The move Friday was made to help mitigate the risks of COVID-19 and matches that of the men’s tournament, which the NCAA said last month will be played in the Indianapolis area.
Local officials are scheduling neighborhood cleanups, public art initiatives and a slew of other efforts to help the city put its best foot forward when March Madness takes over downtown next month.
The tournament will be played March 10-14 at Lucas Oil Stadium, sources say, because the women’s basketball tournament is already planned for Bankers Life Fieldhouse on overlapping dates.
The Indianapolis-based National Collegiate Athletic Association saw revenue fall by more than 50% in its latest fiscal year because of the COVID-19 pandemic, but was able to minimize the damage thanks to its financial contingency plan, the organization said.
Five of the city’s most prominent hotels, accounting for more than 2,800 rooms, will house the 68 teams in the three-week NCAA Division I Men’s Basketball Tournament that tips off March 18.
When Indy last hosted the Final Four in 2015, five state teams were invited to the tournament. When the RCA Dome was the site in 2000, there were six.
The logistics needed to pull off the entire NCAA tournament are incredible. But Indianapolis officials tell IBJ reporter Mickey Shuey they are up to the task. So podcast host Mason King talks with Shuey about what he’s learned and what’s left to figure out.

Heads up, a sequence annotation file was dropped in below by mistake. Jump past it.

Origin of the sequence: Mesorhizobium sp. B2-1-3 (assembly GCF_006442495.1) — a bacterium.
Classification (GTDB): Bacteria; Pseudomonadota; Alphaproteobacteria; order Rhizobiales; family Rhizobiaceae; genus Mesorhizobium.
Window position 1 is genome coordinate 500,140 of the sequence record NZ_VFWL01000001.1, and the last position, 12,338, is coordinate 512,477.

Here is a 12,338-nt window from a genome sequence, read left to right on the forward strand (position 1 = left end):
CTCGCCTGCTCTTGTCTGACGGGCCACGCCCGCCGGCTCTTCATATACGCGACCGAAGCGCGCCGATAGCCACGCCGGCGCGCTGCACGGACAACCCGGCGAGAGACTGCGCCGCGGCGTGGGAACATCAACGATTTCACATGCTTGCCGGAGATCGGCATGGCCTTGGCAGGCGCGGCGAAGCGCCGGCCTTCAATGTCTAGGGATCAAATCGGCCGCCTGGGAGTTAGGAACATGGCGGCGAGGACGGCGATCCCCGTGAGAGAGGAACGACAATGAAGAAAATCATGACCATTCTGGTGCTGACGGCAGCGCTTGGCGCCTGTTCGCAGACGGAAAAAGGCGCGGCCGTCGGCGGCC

The herculean effort over the next 2-1/2 months will involve city and state officials, tourism and civic leaders, and likely thousands of volunteers.
Nearly all of downtown’s nearly 7,600 hotel rooms could be used for the tournament, as well as additional hotels in other parts of the city as well.
The organization said it is “closely monitoring” the pandemic and will continue evaluating the feasibility of some fan attendance at some of the games.
If the city is going to host the tournament, it must do so with a clear-eyed awareness that much work needs to be done—especially downtown, where many restaurants have gone out of business and many buildings are boarded up.